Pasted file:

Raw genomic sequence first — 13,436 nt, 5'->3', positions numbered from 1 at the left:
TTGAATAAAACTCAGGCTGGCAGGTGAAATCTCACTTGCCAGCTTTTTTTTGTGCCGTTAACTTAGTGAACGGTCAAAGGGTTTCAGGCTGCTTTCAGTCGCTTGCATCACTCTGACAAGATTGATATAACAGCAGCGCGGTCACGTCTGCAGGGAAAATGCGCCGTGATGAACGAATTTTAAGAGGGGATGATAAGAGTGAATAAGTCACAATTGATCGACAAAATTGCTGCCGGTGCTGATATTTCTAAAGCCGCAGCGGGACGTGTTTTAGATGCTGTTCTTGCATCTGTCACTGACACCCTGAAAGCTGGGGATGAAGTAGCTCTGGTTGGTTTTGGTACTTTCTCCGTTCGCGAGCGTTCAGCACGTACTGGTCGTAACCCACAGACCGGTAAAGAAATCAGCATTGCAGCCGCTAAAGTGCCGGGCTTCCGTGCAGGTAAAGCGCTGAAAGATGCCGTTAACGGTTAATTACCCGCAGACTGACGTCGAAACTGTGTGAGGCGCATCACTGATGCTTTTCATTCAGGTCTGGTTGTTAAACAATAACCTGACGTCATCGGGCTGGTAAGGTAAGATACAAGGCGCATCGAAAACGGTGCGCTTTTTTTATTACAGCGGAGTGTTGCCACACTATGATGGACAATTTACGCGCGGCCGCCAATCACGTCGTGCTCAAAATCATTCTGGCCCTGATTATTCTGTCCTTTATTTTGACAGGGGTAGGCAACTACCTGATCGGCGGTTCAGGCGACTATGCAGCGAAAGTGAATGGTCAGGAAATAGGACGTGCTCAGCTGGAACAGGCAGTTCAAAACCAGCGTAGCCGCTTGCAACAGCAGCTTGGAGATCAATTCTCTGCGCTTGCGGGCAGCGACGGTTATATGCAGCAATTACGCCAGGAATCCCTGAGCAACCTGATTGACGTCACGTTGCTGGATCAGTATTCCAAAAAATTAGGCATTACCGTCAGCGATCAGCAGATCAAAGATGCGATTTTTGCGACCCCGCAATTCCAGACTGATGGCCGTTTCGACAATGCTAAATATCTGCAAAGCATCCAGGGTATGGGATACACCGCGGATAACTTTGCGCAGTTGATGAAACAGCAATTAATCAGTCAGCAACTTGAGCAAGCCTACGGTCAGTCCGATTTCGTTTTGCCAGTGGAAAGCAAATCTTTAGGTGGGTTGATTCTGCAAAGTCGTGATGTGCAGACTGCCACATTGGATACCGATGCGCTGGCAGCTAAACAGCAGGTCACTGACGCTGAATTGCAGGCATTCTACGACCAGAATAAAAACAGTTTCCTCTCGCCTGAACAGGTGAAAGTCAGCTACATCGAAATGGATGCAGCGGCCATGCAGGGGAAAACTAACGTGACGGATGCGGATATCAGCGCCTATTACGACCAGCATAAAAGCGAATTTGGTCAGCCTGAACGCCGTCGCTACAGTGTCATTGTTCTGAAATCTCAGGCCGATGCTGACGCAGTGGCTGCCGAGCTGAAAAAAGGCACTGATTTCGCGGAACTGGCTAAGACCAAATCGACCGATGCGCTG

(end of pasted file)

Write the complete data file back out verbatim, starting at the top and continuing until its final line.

Raw genomic sequence first — 13,436 nt, 5'->3', positions numbered from 1 at the left:
TTGAATAAAACTCAGGCTGGCAGGTGAAATCTCACTTGCCAGCTTTTTTTTGTGCCGTTAACTTAGTGAACGGTCAAAGGGTTTCAGGCTGCTTTCAGTCGCTTGCATCACTCTGACAAGATTGATATAACAGCAGCGCGGTCACGTCTGCAGGGAAAATGCGCCGTGATGAACGAATTTTAAGAGGGGATGATAAGAGTGAATAAGTCACAATTGATCGACAAAATTGCTGCCGGTGCTGATATTTCTAAAGCCGCAGCGGGACGTGTTTTAGATGCTGTTCTTGCATCTGTCACTGACACCCTGAAAGCTGGGGATGAAGTAGCTCTGGTTGGTTTTGGTACTTTCTCCGTTCGCGAGCGTTCAGCACGTACTGGTCGTAACCCACAGACCGGTAAAGAAATCAGCATTGCAGCCGCTAAAGTGCCGGGCTTCCGTGCAGGTAAAGCGCTGAAAGATGCCGTTAACGGTTAATTACCCGCAGACTGACGTCGAAACTGTGTGAGGCGCATCACTGATGCTTTTCATTCAGGTCTGGTTGTTAAACAATAACCTGACGTCATCGGGCTGGTAAGGTAAGATACAAGGCGCATCGAAAACGGTGCGCTTTTTTTATTACAGCGGAGTGTTGCCACACTATGATGGACAATTTACGCGCGGCCGCCAATCACGTCGTGCTCAAAATCATTCTGGCCCTGATTATTCTGTCCTTTATTTTGACAGGGGTAGGCAACTACCTGATCGGCGGTTCAGGCGACTATGCAGCGAAAGTGAATGGTCAGGAAATAGGACGTGCTCAGCTGGAACAGGCAGTTCAAAACCAGCGTAGCCGCTTGCAACAGCAGCTTGGAGATCAATTCTCTGCGCTTGCGGGCAGCGACGGTTATATGCAGCAATTACGCCAGGAATCCCTGAGCAACCTGATTGACGTCACGTTGCTGGATCAGTATTCCAAAAAATTAGGCATTACCGTCAGCGATCAGCAGATCAAAGATGCGATTTTTGCGACCCCGCAATTCCAGACTGATGGCCGTTTCGACAATGCTAAATATCTGCAAAGCATCCAGGGTATGGGATACACCGCGGATAACTTTGCGCAGTTGATGAAACAGCAATTAATCAGTCAGCAACTTGAGCAAGCCTACGGTCAGTCCGATTTCGTTTTGCCAGTGGAAAGCAAATCTTTAGGTGGGTTGATTCTGCAAAGTCGTGATGTGCAGACTGCCACATTGGATACCGATGCGCTGGCAGCTAAACAGCAGGTCACTGACGCTGAATTGCAGGCATTCTACGACCAGAATAAAAACAGTTTCCTCTCGCCTGAACAGGTGAAAGTCAGCTACATCGAAATGGATGCAGCGGCCATGCAGGGGAAAACTAACGTGACGGATGCGGATATCAGCGCCTATTACGACCAGCATAAAAGCGAATTTGGTCAGCCTGAACGCCGTCGCTACAGTGTCATTGTTCTGAAATCTCAGGCCGATGCTGACGCAGTGGCTGCCGAGCTGAAAAAAGGCACTGATTTCGCGGAACTGGCTAAGACCAAATCGACCGATGCGCTG